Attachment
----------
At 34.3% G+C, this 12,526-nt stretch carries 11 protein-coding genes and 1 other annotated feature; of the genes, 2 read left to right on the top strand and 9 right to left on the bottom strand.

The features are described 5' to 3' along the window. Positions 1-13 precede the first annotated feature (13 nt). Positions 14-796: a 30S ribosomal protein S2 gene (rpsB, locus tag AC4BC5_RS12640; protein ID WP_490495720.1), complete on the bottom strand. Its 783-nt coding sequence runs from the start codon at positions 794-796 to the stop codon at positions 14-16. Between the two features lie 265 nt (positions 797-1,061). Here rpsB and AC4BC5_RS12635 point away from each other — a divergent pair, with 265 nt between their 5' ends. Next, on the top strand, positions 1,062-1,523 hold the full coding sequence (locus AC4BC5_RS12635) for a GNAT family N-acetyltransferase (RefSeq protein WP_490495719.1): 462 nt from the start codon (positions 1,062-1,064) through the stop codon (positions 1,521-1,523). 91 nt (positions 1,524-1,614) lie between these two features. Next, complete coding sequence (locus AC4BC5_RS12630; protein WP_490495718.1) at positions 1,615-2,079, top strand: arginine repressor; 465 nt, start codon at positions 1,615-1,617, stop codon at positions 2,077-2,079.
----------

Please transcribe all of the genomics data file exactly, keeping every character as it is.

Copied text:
At 34.3% G+C, this 12,526-nt stretch carries 11 protein-coding genes and 1 other annotated feature; of the genes, 2 read left to right on the top strand and 9 right to left on the bottom strand.

The features are described 5' to 3' along the window. Positions 1-13 precede the first annotated feature (13 nt). Positions 14-796: a 30S ribosomal protein S2 gene (rpsB, locus tag AC4BC5_RS12640; protein ID WP_490495720.1), complete on the bottom strand. Its 783-nt coding sequence runs from the start codon at positions 794-796 to the stop codon at positions 14-16. Between the two features lie 265 nt (positions 797-1,061). Here rpsB and AC4BC5_RS12635 point away from each other — a divergent pair, with 265 nt between their 5' ends. Next, on the top strand, positions 1,062-1,523 hold the full coding sequence (locus AC4BC5_RS12635) for a GNAT family N-acetyltransferase (RefSeq protein WP_490495719.1): 462 nt from the start codon (positions 1,062-1,064) through the stop codon (positions 1,521-1,523). 91 nt (positions 1,524-1,614) lie between these two features. Next, complete coding sequence (locus AC4BC5_RS12630; protein WP_490495718.1) at positions 1,615-2,079, top strand: arginine repressor; 465 nt, start codon at positions 1,615-1,617, stop codon at positions 2,077-2,079.